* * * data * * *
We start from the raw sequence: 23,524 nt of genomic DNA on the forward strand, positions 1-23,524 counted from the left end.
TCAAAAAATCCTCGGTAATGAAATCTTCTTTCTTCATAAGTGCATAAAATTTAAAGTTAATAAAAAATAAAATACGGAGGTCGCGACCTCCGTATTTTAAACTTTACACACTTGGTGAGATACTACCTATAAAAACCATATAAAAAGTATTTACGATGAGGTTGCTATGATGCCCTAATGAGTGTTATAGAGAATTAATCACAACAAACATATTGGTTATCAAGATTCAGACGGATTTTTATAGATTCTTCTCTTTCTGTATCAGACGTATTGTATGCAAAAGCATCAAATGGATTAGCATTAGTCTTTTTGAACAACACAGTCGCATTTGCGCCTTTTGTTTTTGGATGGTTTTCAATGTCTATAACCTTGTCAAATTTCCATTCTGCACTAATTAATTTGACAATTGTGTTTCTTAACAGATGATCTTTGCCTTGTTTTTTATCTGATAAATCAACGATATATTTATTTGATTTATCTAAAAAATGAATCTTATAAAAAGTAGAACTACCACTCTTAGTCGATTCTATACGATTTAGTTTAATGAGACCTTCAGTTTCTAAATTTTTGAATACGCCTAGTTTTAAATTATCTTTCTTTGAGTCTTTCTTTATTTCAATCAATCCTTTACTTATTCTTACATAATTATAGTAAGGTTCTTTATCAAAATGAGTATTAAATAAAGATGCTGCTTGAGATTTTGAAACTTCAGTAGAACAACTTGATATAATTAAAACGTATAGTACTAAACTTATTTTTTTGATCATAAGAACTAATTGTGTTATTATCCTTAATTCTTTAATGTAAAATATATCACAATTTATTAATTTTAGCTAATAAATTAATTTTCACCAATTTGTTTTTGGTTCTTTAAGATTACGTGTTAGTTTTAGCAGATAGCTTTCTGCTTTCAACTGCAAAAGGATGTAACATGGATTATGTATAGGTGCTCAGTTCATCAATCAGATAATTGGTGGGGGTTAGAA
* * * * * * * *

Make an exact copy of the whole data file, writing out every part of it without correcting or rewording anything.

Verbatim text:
We start from the raw sequence: 23,524 nt of genomic DNA on the forward strand, positions 1-23,524 counted from the left end.
TCAAAAAATCCTCGGTAATGAAATCTTCTTTCTTCATAAGTGCATAAAATTTAAAGTTAATAAAAAATAAAATACGGAGGTCGCGACCTCCGTATTTTAAACTTTACACACTTGGTGAGATACTACCTATAAAAACCATATAAAAAGTATTTACGATGAGGTTGCTATGATGCCCTAATGAGTGTTATAGAGAATTAATCACAACAAACATATTGGTTATCAAGATTCAGACGGATTTTTATAGATTCTTCTCTTTCTGTATCAGACGTATTGTATGCAAAAGCATCAAATGGATTAGCATTAGTCTTTTTGAACAACACAGTCGCATTTGCGCCTTTTGTTTTTGGATGGTTTTCAATGTCTATAACCTTGTCAAATTTCCATTCTGCACTAATTAATTTGACAATTGTGTTTCTTAACAGATGATCTTTGCCTTGTTTTTTATCTGATAAATCAACGATATATTTATTTGATTTATCTAAAAAATGAATCTTATAAAAAGTAGAACTACCACTCTTAGTCGATTCTATACGATTTAGTTTAATGAGACCTTCAGTTTCTAAATTTTTGAATACGCCTAGTTTTAAATTATCTTTCTTTGAGTCTTTCTTTATTTCAATCAATCCTTTACTTATTCTTACATAATTATAGTAAGGTTCTTTATCAAAATGAGTATTAAATAAAGATGCTGCTTGAGATTTTGAAACTTCAGTAGAACAACTTGATATAATTAAAACGTATAGTACTAAACTTATTTTTTTGATCATAAGAACTAATTGTGTTATTATCCTTAATTCTTTAATGTAAAATATATCACAATTTATTAATTTTAGCTAATAAATTAATTTTCACCAATTTGTTTTTGGTTCTTTAAGATTACGTGTTAGTTTTAGCAGATAGCTTTCTGCTTTCAACTGCAAAAGGATGTAACATGGATTATGTATAGGTGCTCAGTTCATCAATCAGATAATTGGTGGGGGTTAGAA